So grab some tea, coffee, water, and get comfortable. Here’s the latest episode of London Mind Fit Sessions, featuring your girl, Arielle London:
The journey you take in this life may feel as though you walk it all alone, and in some of the most beautiful ways, sure you do… but, even though there may be moments where you are in a room all alone, or rather are in a room with someone else and feel all alone, you in fact are not.
Isolation is an incredible deception because it tells you that you are the only person going through what you are experiencing. Yes, there are unique factors to the situation you find yourself in, it is after all your life; however, in reality, there are roughly 7.8 billion people on the planet, and many are experiencing the same thing as you are, just different versions.
I’ll never forget when I spoke at a Reclaim Your Voice event in Toronto back in 2016. I discussed my experience being hospitalized for mental health issues against my will and how difficult that was for my trust connections afterwards. At Reclaim Your Voice events, participants will write down notes for the speakers to read when the day is done. I received a note from one person in the group saying that while I was speaking about the psych ward and what happened with my family, he felt as though I was describing his life. He thanked me for speaking that day and then the note came to a close. I will never forget looking at the cue card sized note and thinking to myself, “wow, other people have been through this as well. I am not alone.“
Isolation is a liar, and a popular one at that. Feelings of being alone in your experience are not necessarily accurate.Yes, you may experience periods of solitude or even estrangement from others in your life, but even in that solo journey comes the reality that others are going at it alone as well.
This holiday season, do what is right by you when you celebrate. Make the day special for you even if you cannot be with your loved ones outside of your home. Do something you love to do, or even just something comforting, and enjoy your time to yourself. 2020 has presented unique challenges for us all, and even though we are all going through it alone, we are still in this together.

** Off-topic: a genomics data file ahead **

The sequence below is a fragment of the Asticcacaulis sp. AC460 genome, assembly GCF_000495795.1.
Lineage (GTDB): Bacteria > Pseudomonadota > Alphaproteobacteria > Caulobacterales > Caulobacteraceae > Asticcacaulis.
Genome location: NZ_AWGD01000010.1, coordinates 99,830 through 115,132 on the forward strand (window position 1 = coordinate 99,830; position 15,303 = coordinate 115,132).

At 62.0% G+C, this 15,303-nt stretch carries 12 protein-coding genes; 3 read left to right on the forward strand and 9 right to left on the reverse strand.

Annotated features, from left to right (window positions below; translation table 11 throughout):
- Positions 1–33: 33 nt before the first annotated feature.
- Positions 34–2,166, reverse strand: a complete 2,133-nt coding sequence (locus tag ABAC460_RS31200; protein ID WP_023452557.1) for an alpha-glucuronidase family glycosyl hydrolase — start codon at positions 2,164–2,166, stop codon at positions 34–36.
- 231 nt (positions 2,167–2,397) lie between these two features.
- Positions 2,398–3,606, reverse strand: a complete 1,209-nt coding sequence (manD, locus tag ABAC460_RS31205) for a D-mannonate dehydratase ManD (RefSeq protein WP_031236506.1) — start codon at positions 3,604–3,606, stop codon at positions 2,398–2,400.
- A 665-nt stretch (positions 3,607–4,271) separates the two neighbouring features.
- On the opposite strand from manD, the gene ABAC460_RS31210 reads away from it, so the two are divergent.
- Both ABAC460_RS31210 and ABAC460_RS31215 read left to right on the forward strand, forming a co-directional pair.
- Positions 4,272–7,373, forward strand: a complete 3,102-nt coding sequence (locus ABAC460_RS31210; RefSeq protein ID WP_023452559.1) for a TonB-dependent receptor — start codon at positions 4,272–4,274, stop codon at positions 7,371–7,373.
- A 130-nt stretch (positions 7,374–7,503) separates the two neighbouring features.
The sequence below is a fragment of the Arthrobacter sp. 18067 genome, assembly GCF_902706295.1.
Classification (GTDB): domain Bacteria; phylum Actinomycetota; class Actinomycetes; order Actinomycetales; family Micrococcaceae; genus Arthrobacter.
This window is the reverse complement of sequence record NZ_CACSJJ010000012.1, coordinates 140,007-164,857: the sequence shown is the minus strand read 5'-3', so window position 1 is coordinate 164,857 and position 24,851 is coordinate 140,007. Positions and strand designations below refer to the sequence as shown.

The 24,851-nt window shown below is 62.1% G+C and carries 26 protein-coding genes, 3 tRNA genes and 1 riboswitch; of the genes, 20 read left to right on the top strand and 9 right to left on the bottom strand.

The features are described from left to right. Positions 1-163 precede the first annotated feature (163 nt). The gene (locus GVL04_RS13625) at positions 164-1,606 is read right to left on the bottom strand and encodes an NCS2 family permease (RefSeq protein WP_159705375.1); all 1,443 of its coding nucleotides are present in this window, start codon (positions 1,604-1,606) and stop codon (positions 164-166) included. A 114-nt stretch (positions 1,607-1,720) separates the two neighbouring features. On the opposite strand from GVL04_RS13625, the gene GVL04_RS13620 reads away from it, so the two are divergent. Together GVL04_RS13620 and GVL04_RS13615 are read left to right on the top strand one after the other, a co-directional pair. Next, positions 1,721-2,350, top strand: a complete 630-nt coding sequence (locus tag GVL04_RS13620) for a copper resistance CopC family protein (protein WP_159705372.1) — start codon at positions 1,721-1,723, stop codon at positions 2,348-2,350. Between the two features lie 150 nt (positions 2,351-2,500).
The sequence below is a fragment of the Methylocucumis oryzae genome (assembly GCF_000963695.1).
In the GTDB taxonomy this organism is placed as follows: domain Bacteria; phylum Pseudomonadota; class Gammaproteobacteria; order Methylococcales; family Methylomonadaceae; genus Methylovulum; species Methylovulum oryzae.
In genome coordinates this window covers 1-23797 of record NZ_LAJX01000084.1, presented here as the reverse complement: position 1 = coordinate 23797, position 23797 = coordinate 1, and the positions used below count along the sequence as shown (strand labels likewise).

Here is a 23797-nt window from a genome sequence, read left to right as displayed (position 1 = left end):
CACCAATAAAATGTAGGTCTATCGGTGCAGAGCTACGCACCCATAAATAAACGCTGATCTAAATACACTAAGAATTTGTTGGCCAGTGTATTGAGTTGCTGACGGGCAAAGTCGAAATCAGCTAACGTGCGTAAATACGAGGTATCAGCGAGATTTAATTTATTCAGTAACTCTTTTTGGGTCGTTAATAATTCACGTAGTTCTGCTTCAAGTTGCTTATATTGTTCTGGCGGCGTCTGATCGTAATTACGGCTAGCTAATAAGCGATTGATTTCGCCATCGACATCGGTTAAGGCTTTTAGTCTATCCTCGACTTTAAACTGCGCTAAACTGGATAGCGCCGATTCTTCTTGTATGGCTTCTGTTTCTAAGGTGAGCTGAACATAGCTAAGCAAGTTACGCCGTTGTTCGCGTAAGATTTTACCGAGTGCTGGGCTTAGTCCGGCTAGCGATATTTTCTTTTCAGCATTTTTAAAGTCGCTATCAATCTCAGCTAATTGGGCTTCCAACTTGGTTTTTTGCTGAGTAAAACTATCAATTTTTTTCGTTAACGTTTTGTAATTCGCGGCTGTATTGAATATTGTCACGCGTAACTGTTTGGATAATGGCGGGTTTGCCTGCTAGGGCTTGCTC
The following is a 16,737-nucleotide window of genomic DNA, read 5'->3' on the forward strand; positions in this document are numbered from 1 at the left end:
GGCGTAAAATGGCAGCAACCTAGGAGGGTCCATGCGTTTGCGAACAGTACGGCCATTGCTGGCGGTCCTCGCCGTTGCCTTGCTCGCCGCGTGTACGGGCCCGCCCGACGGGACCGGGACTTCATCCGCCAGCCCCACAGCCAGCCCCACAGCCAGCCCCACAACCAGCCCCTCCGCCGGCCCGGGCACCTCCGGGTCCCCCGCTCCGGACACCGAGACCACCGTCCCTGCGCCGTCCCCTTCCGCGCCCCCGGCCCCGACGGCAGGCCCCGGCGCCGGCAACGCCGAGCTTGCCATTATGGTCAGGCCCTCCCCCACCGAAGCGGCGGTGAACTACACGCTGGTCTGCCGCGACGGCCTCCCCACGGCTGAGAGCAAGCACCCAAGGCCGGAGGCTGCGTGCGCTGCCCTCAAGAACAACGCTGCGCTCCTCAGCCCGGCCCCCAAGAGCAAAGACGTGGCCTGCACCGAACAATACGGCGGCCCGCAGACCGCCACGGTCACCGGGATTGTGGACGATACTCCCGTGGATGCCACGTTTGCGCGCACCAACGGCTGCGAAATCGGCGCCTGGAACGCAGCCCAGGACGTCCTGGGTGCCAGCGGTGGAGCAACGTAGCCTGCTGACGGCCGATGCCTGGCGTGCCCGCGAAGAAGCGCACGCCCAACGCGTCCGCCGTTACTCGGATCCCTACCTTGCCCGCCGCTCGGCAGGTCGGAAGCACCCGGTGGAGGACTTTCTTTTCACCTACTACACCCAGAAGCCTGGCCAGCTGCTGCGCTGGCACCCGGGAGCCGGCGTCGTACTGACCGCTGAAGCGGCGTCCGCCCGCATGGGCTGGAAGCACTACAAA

This morning marks 8 years since I survived my first night in a psychiatric unit of a hospital. Well, an emergency psychiatric unit to be specific. I say “survived” because not everyone is so lucky. My first night sleeping within the cold foreboding confines of a hospital ward, designed to detain those in heightened mental states, was exactly as you would expect. The first 24 hours from the moment I stepped foot into the hospital until the following afternoon were composed of straight horror film scenarios, except it was real life.
Between the tall male that had just been released from prison who was warning me that where we were was “worse” casually bringing up rape, to the heavy-set woman who tried to choke me out in my sleep, I knew shit was f*cked. Worst of all, no one was taking my personal testimony on something as private as my own thoughts, and there were no psychologists or therapists to speak to at all. Just a shrew of a psychiatrist who diagnosed me within 20 minutes of arrival. I spent most of that 24 hours frantic about my new reality, and for the other portion of time I drew “universes”.
I sat on my hospital bed in a communal room where for the first time in my life I was being observed under harsh circumstances, and all I could think to do was draw.
Since that day I have become stronger, not because I was hospitalized but in spite of it. There is a problem with the way our healing system is set up and it is okay to recognize that. In fact, it is imperative to do so. If we ignore that the mental health system has its failings then we fail any member of the public in crisis.
What I saw in those first 24 hours didn’t tell me everything about the journey that laid ahead, but it did show me that I could get through it. I survived that night and many more…many worse.
Since that day I have had to rebuild myself, my reality and almost every aspect of my life.
To all of the psych ward survivors out there: I see you. Even if you aren’t raising your hand to say that you’re a part of the club…
I see you.